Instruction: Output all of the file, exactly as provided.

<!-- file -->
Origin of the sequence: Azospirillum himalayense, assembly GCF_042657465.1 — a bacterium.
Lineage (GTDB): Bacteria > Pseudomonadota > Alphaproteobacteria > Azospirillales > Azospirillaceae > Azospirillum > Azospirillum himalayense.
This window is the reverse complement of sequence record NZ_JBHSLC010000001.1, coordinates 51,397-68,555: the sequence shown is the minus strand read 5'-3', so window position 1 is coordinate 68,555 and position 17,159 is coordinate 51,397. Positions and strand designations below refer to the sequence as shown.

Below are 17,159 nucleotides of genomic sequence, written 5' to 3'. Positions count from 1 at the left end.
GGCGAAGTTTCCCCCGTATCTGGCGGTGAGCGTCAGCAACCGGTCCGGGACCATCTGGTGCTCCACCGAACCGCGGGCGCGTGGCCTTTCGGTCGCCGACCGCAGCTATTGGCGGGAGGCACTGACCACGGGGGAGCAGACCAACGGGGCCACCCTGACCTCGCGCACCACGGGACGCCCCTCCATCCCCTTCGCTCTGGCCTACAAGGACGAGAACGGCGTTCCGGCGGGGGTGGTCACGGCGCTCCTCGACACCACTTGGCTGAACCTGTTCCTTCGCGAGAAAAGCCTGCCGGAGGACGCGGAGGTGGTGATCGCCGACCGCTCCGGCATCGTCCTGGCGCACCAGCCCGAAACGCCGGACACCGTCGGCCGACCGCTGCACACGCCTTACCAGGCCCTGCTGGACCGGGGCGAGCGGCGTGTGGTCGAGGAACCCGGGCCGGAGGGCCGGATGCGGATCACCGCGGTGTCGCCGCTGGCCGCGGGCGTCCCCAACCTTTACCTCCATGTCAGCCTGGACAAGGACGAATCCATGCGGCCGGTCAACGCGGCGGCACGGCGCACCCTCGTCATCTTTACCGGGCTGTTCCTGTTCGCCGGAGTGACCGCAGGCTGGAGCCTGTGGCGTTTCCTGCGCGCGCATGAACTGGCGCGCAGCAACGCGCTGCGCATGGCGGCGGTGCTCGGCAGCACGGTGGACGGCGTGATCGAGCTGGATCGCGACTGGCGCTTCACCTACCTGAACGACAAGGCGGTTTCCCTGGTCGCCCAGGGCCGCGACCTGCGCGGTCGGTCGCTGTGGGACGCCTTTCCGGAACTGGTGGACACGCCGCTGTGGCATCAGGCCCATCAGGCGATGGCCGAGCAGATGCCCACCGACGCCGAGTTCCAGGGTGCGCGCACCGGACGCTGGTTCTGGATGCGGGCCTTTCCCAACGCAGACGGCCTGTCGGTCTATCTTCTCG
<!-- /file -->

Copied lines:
Origin of the sequence: Azospirillum himalayense, assembly GCF_042657465.1 — a bacterium.
Lineage (GTDB): Bacteria > Pseudomonadota > Alphaproteobacteria > Azospirillales > Azospirillaceae > Azospirillum > Azospirillum himalayense.
This window is the reverse complement of sequence record NZ_JBHSLC010000001.1, coordinates 51,397-68,555: the sequence shown is the minus strand read 5'-3', so window position 1 is coordinate 68,555 and position 17,159 is coordinate 51,397. Positions and strand designations below refer to the sequence as shown.

Below are 17,159 nucleotides of genomic sequence, written 5' to 3'. Positions count from 1 at the left end.
GGCGAAGTTTCCCCCGTATCTGGCGGTGAGCGTCAGCAACCGGTCCGGGACCATCTGGTGCTCCACCGAACCGCGGGCGCGTGGCCTTTCGGTCGCCGACCGCAGCTATTGGCGGGAGGCACTGACCACGGGGGAGCAGACCAACGGGGCCACCCTGACCTCGCGCACCACGGGACGCCCCTCCATCCCCTTCGCTCTGGCCTACAAGGACGAGAACGGCGTTCCGGCGGGGGTGGTCACGGCGCTCCTCGACACCACTTGGCTGAACCTGTTCCTTCGCGAGAAAAGCCTGCCGGAGGACGCGGAGGTGGTGATCGCCGACCGCTCCGGCATCGTCCTGGCGCACCAGCCCGAAACGCCGGACACCGTCGGCCGACCGCTGCACACGCCTTACCAGGCCCTGCTGGACCGGGGCGAGCGGCGTGTGGTCGAGGAACCCGGGCCGGAGGGCCGGATGCGGATCACCGCGGTGTCGCCGCTGGCCGCGGGCGTCCCCAACCTTTACCTCCATGTCAGCCTGGACAAGGACGAATCCATGCGGCCGGTCAACGCGGCGGCACGGCGCACCCTCGTCATCTTTACCGGGCTGTTCCTGTTCGCCGGAGTGACCGCAGGCTGGAGCCTGTGGCGTTTCCTGCGCGCGCATGAACTGGCGCGCAGCAACGCGCTGCGCATGGCGGCGGTGCTCGGCAGCACGGTGGACGGCGTGATCGAGCTGGATCGCGACTGGCGCTTCACCTACCTGAACGACAAGGCGGTTTCCCTGGTCGCCCAGGGCCGCGACCTGCGCGGTCGGTCGCTGTGGGACGCCTTTCCGGAACTGGTGGACACGCCGCTGTGGCATCAGGCCCATCAGGCGATGGCCGAGCAGATGCCCACCGACGCCGAGTTCCAGGGTGCGCGCACCGGACGCTGGTTCTGGATGCGGGCCTTTCCCAACGCAGACGGCCTGTCGGTCTATCTTCTCG